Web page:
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How the news unfolded last year – what will next year bring?

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Fri, Jan 2, 2015

The news during the first few months of 2014 was heavily dominated by stories about the effects, on the people of this country, of the adverse weather system which struck during Christmas 2014, and the relief efforts which followed.{{more}}

These stories centred on the suffering, both emotional and physical, of those directly affected; the damage to the country’s infrastructure and productive sectors, and the immediate outpouring of support from individuals, organizations, businesses and governments, at home and abroad. Of course, there was the politics surrounding the relief effort, which in the case of St Vincent and the Grenadines, is always thrown into the mix.

Then there was the recall of Deputy Counsel General Edson Augustus from the Consulate in New York, for “acting beyond the scope of his authority”; the intrigue surrounding the resignation of the former Registrar of the High Court and the court case that followed; the debacle that took place at the Holy Trinity Anglican Church at the funeral service of former talk show host Elwardo Lynch; the outbreak of the Chikungunya virus and the response here in St Vincent and the Grenadines to the outbreak of the Ebola virus in West Africa.

In September, when a house at Clare Valley, in one of the Government’s much touted low and middle income housing projects crumbled to the ground, that brought renewed focus to these housing developments, the quality of the construction of the houses and debate on whether the homes were safe.

Clare Valley was to return to the spotlight a few months later, when an unlicensed and uninsured motorcar plunged into a crowd gathered there, for a meeting of the opposition New Democratic Party (NDP). That collision resulted in the death of one man and injury to several others.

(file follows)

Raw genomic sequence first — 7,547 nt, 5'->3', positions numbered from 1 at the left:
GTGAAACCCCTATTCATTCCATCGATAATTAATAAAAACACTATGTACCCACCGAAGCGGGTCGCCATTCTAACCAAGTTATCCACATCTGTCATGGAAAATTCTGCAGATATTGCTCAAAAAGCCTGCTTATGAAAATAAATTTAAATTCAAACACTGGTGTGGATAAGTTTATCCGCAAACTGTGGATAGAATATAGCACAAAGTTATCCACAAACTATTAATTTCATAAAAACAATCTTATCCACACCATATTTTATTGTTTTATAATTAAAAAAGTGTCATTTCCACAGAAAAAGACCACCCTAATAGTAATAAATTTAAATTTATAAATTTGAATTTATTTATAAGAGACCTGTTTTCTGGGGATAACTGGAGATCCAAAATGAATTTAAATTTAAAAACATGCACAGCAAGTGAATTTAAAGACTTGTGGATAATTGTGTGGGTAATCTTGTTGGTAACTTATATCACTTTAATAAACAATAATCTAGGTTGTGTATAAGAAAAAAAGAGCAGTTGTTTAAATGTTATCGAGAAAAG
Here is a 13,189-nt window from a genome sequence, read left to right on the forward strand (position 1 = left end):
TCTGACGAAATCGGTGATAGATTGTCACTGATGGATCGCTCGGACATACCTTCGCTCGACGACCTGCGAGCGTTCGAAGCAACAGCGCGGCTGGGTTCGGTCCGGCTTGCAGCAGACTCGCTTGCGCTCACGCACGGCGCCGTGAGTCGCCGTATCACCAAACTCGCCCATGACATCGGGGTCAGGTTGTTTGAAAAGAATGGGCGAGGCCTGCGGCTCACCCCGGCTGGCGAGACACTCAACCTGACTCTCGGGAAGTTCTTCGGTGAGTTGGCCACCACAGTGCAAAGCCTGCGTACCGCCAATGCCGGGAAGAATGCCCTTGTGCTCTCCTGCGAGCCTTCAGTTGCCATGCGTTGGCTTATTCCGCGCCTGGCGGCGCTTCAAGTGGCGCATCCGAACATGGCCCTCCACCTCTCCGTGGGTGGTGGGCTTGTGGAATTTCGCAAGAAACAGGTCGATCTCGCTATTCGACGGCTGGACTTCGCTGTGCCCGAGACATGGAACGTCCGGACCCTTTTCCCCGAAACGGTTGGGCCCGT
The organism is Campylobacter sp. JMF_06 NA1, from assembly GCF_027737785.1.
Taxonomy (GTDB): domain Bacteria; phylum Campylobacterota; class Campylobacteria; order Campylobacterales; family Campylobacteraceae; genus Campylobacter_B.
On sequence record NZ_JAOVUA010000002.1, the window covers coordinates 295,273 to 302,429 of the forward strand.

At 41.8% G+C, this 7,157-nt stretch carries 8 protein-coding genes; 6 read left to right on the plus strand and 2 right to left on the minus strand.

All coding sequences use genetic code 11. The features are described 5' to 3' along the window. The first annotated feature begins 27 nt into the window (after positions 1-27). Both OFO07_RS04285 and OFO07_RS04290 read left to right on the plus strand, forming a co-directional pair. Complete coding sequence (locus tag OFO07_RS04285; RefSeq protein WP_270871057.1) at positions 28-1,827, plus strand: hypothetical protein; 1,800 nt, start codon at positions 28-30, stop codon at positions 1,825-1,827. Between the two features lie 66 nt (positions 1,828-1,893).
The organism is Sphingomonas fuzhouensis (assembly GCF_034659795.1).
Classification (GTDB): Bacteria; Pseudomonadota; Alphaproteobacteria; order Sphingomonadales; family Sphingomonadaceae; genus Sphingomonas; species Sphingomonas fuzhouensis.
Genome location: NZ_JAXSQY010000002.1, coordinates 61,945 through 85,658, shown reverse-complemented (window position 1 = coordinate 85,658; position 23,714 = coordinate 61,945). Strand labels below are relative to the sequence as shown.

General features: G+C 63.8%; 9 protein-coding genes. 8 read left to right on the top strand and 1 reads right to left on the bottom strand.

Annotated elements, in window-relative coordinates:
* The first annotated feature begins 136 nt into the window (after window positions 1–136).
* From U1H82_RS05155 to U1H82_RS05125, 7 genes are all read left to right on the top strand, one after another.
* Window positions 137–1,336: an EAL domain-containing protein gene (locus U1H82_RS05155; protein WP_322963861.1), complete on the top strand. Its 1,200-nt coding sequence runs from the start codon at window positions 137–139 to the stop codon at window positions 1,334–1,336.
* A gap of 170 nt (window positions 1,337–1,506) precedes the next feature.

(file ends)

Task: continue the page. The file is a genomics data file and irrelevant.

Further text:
All of these stories, deservedly or not, attracted significant partisan political spin, with the Opposition either putting responsibility for what transpired squarely at the feet of the Government, or accusing them of corruption, misbehavior in public office, or withholding information, and on the other hand, the Government accusing the Opposition of dishonesty and spreading fear among the people.

In ten days time, the debate on what some have called the 2015 ‘Election Budget’ will begin. Election budget or not, the people of this country deserve to hear what all the Members of Parliament have to say about the plans, programmes and policies put forward by the Government. Let’s hope that we do not have a repeat of what transpired last year, when debate wrapped up prematurely after Leader of the Opposition Arnhim Eustace had given his response to Prime Minister Gonsalves’ presentation. After the opposition leader had finished speaking, none of the other members of Parliament, from either side, rose to debate, so the Speaker invited the PM to wrap up, prompting a walk out by Opposition Members of the House.

From the vantage point of today, the two major events on the calendar this year are the long anticipated opening of the Argyle International Airport, and of course, the General Elections, which more than likely will be called before the end of 2015.

The construction of the international airport is the largest capital project ever undertaken in the history of this country and one in which the Unity Labour Party (ULP) government has invested heavily politically. The stakes are high in the upcoming elections: the ULP, with its one seat majority, is fighting for a fourth consecutive term, while President of the opposition New Democratic Party (NDP) Arnhim Eustace, must, on his fourth try, lead his party to victory. Eustace is 70 and ULP political leader Ralph Gonsalves is 68, so it may be reasonable to assume that this is the end of the road, politically, for the leader of the party that loses. Interesting times are ahead.

A happy, peaceful and prosperous New Year to everyone, from the Chairman, Board of Directors, Management and Staff of SEARCHLIGHT!

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